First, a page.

Teesside's controversial comic, 70, has revealed he wants to carry on working as long as possible - just for the love of making people laugh. But his popularity is there to see and he was famously dubbed the most important comedian of the past 25 years in the book A National Joke. He is still selling out venues on his UK tour, most recently at City Hall in Newcastle, and his DVDs are flying off the shelves, enough to convince him to carry on doing what he loves. Chubby showed a softer side when diagnosed with throat cancer in , admitting he passed out when told by doctors. How are they going to manage? What's On.
EXCLUSIVE: 'Cancer diagnosis knocked me out' Chubby Brown on the battle against disease
Comedian Roy Chubby Brown forced off stage in Wrexham after crowd disruption - North Wales Live
Roy Chubby Brown born Royston Vasey ;   3 February is an English stand-up comedian whose act consists of blue humour, a free speaking style and lack of concern for political correctness. Prior to his entertainment career, Vasey had a rough upbringing and left home at the age of fourteen, moving from job-to-job, eventually ending up imprisoned. Once released, he began his performing career alongside his cousins as a drummer in their band Pipeline, who mainly featured at working men's clubs. The duo named themselves 'Alcock and Brown' , as they shared the same surnames of the pilots of the first transatlantic flight , therefore wearing goggles during their performance. The group eventually disbanded, with Vasey continuing as a comedic act by himself, retaining the goggles.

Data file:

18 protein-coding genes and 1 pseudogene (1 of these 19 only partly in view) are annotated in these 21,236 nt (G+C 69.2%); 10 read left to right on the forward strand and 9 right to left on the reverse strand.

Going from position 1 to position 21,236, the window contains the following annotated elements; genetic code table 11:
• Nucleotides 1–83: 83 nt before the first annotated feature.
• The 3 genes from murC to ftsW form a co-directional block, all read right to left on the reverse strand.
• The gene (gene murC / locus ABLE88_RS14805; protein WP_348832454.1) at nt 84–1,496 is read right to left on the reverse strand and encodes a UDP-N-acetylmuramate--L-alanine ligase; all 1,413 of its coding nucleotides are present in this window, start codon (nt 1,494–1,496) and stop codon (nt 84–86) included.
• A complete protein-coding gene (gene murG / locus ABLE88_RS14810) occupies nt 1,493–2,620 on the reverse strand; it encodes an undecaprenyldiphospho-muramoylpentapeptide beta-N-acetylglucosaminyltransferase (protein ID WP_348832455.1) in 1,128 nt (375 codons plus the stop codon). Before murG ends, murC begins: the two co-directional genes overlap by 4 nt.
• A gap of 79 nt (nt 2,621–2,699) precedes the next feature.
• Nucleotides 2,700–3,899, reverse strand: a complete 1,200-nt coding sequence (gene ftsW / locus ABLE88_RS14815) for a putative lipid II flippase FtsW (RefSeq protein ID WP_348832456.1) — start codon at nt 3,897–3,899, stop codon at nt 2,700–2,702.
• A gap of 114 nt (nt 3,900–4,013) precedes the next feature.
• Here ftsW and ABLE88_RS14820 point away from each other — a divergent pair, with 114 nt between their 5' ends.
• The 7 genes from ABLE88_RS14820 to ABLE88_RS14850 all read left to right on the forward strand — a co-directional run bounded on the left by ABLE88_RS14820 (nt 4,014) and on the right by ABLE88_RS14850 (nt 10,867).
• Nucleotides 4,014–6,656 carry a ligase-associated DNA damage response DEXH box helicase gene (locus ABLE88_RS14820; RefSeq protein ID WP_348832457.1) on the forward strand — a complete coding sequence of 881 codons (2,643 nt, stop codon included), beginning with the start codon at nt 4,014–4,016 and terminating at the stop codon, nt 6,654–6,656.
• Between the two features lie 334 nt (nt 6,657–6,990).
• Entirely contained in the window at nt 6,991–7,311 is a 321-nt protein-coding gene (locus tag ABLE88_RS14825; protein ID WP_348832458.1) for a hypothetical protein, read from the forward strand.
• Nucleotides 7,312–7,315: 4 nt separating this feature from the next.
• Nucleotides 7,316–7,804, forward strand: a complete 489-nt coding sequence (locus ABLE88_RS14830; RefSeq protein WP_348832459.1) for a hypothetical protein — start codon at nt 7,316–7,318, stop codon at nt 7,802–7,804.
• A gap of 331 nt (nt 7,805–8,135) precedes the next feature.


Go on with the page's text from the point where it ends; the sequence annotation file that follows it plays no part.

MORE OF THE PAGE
Roy "Chubby" Brown
After initially booking him, it was decided decided his act 'was not suitable for a publicly-funded venue'. Some however, were keen to express their disappointment on the Cultural Activities in South Lanarkshire Facebook page. By Leona Greenan.
The blue comic, 69, said: "If I'm still alive when they announce we have cured cancer, that will be like winning the lottery for me. In a revealing interview, the comedian spoke movingly of his personal battle with the illness, how he thought he wouldn't survive after being given the diagnosis, and why finding a cure would be like "winning the lottery". Looking back on the tough times during his diagnosis, the comedian said: "When I was diagnosed I passed out, that's how tough I am - Mr Hard Case.